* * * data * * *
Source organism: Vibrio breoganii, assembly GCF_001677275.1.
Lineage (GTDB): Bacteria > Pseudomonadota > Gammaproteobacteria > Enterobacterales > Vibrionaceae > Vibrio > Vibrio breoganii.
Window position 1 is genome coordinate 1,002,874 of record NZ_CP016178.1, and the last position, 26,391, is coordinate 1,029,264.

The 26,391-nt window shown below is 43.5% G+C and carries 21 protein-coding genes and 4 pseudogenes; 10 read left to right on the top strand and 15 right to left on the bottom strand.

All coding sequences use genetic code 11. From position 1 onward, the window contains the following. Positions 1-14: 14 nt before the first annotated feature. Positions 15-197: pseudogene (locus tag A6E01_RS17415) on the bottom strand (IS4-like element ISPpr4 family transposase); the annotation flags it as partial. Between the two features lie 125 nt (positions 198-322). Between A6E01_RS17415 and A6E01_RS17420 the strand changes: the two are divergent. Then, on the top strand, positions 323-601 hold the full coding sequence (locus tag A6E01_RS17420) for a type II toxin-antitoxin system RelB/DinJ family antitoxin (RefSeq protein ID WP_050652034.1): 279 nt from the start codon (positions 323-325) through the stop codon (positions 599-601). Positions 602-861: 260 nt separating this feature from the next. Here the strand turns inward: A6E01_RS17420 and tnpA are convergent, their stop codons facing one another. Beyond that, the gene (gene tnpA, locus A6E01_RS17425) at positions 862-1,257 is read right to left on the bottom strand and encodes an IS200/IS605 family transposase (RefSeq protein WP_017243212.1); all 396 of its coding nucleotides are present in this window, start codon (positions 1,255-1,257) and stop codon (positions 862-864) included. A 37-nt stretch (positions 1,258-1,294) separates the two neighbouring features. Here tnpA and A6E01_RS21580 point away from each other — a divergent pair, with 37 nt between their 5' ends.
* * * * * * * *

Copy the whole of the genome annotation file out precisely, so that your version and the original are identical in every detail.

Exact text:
Source organism: Vibrio breoganii, assembly GCF_001677275.1.
Lineage (GTDB): Bacteria > Pseudomonadota > Gammaproteobacteria > Enterobacterales > Vibrionaceae > Vibrio > Vibrio breoganii.
Window position 1 is genome coordinate 1,002,874 of record NZ_CP016178.1, and the last position, 26,391, is coordinate 1,029,264.

The 26,391-nt window shown below is 43.5% G+C and carries 21 protein-coding genes and 4 pseudogenes; 10 read left to right on the top strand and 15 right to left on the bottom strand.

All coding sequences use genetic code 11. From position 1 onward, the window contains the following. Positions 1-14: 14 nt before the first annotated feature. Positions 15-197: pseudogene (locus tag A6E01_RS17415) on the bottom strand (IS4-like element ISPpr4 family transposase); the annotation flags it as partial. Between the two features lie 125 nt (positions 198-322). Between A6E01_RS17415 and A6E01_RS17420 the strand changes: the two are divergent. Then, on the top strand, positions 323-601 hold the full coding sequence (locus tag A6E01_RS17420) for a type II toxin-antitoxin system RelB/DinJ family antitoxin (RefSeq protein ID WP_050652034.1): 279 nt from the start codon (positions 323-325) through the stop codon (positions 599-601). Positions 602-861: 260 nt separating this feature from the next. Here the strand turns inward: A6E01_RS17420 and tnpA are convergent, their stop codons facing one another. Beyond that, the gene (gene tnpA, locus A6E01_RS17425) at positions 862-1,257 is read right to left on the bottom strand and encodes an IS200/IS605 family transposase (RefSeq protein WP_017243212.1); all 396 of its coding nucleotides are present in this window, start codon (positions 1,255-1,257) and stop codon (positions 862-864) included. A 37-nt stretch (positions 1,258-1,294) separates the two neighbouring features. Here tnpA and A6E01_RS21580 point away from each other — a divergent pair, with 37 nt between their 5' ends.